Brodie's Abscess PowerPoint

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Presentation on Brodie's Abscess for PHT 6403E: Imaging for Physical and Occupational Therapists; University of St. Augustine: St. Augustine, FL.

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Brodie’s Abscess: :

Brodie’s Abscess: Subacute Osteomyelitis PHT 6403E: Imaging for Physical and Occupational Therapists Jennifer Nuce Sarah Manuel Sandra Schultz June 10, 2012

Introduction:

Introduction Brodie’s Abscess is a distinct form of subacute osteomyelitis; an abscess of bone surrounded by dense fibrous tissue and sclerotic bone. 1 Specifically, this disease is characterized by accumulation of the pathogenic organisms in the terminal arterioles and capillaries of the bone’s metaphysis . 2 The pressure from the edema and an increase in granulation will spark the bone necrosis thus forming a “ Brodie’s abscess.” 2 This disease has an insidious onset, mild local symptoms (typically nocturnal), few or no constitutional symptoms, and lacks a systemic reaction, and supportive laboratory data (normal values) are inconsistent. 1,3 Most commonly seen in children, specifically boys (3 boys:1 girl) at metaphyseal locations before the closure of growth plates. 4 With older adolescents, there is a possibility of epiphyseal lesions (failing to provide a barrier to the epiphysis). 4

Signs and Symptoms:

Signs and Symptoms In the acute phase of osteomyelitis: "The first and most significant symptom the afflicted child experiences is severe and constant pain near the end of the involved long bone.“ 5 “This is accompanied by exquisite local tenderness and the child’s unwillingness to use the limb." 5 “Within 24 hours the associated septicemia is evidence by malaise, anorexia, and fever; the child appears acutely ill." 5 Soft tissue swelling, is a relatively late sign appearing only after a few days and indicating the infection has already spread beyond the confines of the bone." 5 In the chronic stage of osteomyelitis : "The child having recovered from septicemia of the acute phase is no longer acutely ill but has a residual painful lesion in the involved long bone associated with swelling, tenderness, and loss of function of the limb, there may be one or more draining sinuses." 5 Frequently disease is misdiagnosed and has been commonly thought to be a primary bone tumor (e.g. osteoid osteoma) as both malignant and benign. 1,4 Local symptoms can be alleviated by aspirin.

Location of typical Brodie’s Abscess:

Location of typical Brodie’s Abscess The location of the abscess is usually at the metaphysis of tubular bones, along with carpal and tarsal bones. 3 Other possible locations are the pelvis, the vertebrae, the calcaneus, the clavicle, and talus. 4 Most common location is at the proximal/distal tibia metaphysis 4 ; followed by the femur. In general, the lower extremity is affected more often than upper extremity.

Diagnosis and Prognosis:

Diagnosis and Prognosis Diagnosis Usually difficult to diagnose because the characteristic signs and symptoms of the acute (osteomyelitis) form of the disease are absent. 1 Diagnosis can be prolonged from 1 month to 2 years. 4 Prognosis After diagnosing Brodie’s disease appropriately, the prognosis is good due to the disease being curable and with a 100% cure rate. 4 Patients are initially treated with two days of intravenous antibiotics and then were switched to oral antibiotics to complete a six week course. 2

Impact to Functioning:

Impact to Functioning The disease will impact normal functioning of his or her limb and their gait cycle will depict minimal loss of function (with the presence of a protective guarding to the limb). There will be a shorter unilateral weight bearing moments in the gait cycle of the involved extremity. The patient will usually depict a painful gait posture. Specifically, “pain behaviors” will be present.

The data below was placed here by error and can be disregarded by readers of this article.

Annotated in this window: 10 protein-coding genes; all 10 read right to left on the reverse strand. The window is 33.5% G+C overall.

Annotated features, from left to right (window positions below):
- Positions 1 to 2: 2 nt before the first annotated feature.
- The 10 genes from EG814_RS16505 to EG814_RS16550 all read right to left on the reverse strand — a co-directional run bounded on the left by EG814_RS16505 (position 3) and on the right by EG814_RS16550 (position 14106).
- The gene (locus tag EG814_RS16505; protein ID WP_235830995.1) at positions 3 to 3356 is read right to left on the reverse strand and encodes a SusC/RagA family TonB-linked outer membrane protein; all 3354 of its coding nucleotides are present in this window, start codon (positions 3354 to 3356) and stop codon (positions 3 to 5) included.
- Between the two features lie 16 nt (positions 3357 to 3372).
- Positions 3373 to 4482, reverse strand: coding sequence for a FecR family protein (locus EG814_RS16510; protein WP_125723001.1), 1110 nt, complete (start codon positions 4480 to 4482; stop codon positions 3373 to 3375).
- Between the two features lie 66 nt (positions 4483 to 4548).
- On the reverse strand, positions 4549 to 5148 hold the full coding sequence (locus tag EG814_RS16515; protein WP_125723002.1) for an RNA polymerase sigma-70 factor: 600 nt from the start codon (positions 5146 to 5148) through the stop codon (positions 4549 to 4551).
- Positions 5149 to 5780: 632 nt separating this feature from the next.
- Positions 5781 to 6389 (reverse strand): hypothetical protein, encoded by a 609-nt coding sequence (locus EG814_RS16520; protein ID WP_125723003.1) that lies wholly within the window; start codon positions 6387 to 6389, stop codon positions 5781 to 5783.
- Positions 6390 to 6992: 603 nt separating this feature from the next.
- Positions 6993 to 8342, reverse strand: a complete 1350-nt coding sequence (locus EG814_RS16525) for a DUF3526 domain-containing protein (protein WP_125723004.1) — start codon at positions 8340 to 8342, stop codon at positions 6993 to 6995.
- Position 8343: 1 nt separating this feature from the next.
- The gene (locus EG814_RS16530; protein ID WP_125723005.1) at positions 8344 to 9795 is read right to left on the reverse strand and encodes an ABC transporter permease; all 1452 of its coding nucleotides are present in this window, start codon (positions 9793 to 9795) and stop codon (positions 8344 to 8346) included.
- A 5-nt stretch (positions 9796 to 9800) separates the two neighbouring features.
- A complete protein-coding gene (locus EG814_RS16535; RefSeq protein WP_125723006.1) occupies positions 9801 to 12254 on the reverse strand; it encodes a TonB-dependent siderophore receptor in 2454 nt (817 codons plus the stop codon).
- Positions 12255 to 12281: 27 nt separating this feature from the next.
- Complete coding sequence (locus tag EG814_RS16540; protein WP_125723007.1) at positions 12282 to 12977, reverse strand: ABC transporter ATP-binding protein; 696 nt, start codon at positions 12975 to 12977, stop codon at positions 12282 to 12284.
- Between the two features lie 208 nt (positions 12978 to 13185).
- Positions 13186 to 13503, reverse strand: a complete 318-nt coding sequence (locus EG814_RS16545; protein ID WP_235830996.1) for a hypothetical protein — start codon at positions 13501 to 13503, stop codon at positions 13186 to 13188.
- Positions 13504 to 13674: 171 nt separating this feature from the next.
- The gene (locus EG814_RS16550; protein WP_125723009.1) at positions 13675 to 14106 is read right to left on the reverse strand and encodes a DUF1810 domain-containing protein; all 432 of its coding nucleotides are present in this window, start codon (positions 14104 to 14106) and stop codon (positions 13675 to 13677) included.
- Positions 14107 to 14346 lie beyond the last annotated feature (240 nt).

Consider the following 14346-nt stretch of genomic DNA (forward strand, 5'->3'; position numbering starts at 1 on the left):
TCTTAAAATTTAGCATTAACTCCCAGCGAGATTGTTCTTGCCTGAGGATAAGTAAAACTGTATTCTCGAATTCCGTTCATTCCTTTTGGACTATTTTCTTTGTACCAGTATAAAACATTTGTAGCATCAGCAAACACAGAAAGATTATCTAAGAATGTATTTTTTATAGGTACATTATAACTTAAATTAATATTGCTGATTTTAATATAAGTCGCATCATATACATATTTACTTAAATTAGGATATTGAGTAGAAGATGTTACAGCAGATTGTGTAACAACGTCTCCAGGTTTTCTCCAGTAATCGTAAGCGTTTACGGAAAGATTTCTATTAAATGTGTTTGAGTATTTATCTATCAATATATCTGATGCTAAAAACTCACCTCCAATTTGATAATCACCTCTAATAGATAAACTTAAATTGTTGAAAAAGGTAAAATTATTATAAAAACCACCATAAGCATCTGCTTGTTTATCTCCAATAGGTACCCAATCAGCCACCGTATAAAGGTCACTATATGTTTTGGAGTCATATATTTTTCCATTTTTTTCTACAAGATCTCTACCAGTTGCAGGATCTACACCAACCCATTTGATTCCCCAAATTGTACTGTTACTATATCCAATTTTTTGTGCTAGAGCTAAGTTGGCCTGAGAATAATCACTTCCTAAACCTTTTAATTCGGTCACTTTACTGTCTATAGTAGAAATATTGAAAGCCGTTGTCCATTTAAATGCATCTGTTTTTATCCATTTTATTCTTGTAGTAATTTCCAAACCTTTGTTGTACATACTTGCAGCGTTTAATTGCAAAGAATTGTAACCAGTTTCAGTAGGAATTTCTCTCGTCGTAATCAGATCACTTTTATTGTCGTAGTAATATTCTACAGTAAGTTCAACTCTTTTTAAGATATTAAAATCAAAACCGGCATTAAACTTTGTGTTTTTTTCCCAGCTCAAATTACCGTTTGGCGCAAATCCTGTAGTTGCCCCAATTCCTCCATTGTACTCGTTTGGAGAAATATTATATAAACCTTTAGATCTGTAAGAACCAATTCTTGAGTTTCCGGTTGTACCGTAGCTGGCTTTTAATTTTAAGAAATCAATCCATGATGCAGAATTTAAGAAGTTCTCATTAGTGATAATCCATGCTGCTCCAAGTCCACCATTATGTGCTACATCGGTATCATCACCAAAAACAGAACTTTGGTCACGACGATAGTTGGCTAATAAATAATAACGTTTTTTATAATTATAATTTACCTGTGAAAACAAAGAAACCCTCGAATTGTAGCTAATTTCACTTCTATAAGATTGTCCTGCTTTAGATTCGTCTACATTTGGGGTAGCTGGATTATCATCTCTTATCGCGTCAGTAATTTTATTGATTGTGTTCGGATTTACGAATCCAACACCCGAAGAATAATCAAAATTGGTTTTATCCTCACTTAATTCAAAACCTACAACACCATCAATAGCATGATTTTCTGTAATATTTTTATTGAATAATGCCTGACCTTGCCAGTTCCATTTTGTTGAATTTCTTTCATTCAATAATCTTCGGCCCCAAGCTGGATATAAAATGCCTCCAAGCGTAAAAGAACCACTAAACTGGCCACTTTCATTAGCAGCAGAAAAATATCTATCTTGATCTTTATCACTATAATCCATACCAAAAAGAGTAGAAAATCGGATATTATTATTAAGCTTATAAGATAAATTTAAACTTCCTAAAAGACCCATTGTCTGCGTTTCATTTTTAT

Complications:

Complications Brodie’s Abscess can lead to various complications such as: 5 Joint contractures Pathological fractures Amyloid disease Malignant changes in epidermis (epidermoid carcinoma)

Best Imaging Modality:

Best Imaging Modality Plain Film Radiograph Conventional radiographs should always be the first step in imaging of a Brodie’s abscess. 5 Radiography is also valuable as a primary imaging technique as it can exclude other diagnoses and to monitor therapy. 5 Magnetic Resonance Imaging (MRI) Is the most sensitive technique to evaluate a Brodie’s abscess Nuclear Bone Scan a more sensitive test for detecting early disease Bone scintigraphy Is rarely indicated unless the diagnosis is unclear and a bone scan is performed as part of a tumor work-up. 5 Might be helpful for the assessment of multifocal subacute osteomyelitis. 5 Computed Tomography (CT) Is valuable in detecting lesions in difficult anatomic locations and to differentiate a Brodie’s abscess from osteoid osteoma. 5 Is also superior to conventional radiography or MR imaging for the detection of a sequestrum. 5

Role of Imaging in Diagnosis and Management:

Role of Imaging in Diagnosis and Management Imaging plays an important role in the diagnosis of Brodie’s abscess. It is hard to determine anything in the first days on onset but it is crucial to detect the infections to prevent further infection and problems, leading to increased dysfunction. According to Salter there are various ways to use imaging: " Only after the first week does the radiograph reveal the first evidence of destruction of bone in the metaphysis and the first signs of reactive new bone from the periosteum . “ 5 "During the first week before radiographic changes become apparent, scintigraphy (bone scan) may be of value in establishing the diagnosis. MRI, using the combination of dark focus on T1-weighted images and a bright signal on T2 weighted images is consistent with osteomyelitis." 5 "In the process of draining, a sinogram often helps locate the site of underlying infection." 5 “The radiographic diagnosis is usually apparent, particularly in the presence of obvious sequestra, nevertheless, the combination of local rarefaction, sclerosis, and periosteal new bone formation may mimic other bone lesions such as osteosarcoma, Ewing's sarcoma, and Langerhans cell histiocytosis (eosinophilic granuloma )." 5 “The radiographic appearance of a Brodie's abscess is not unlike that of an osteolytic bone neoplasm." 5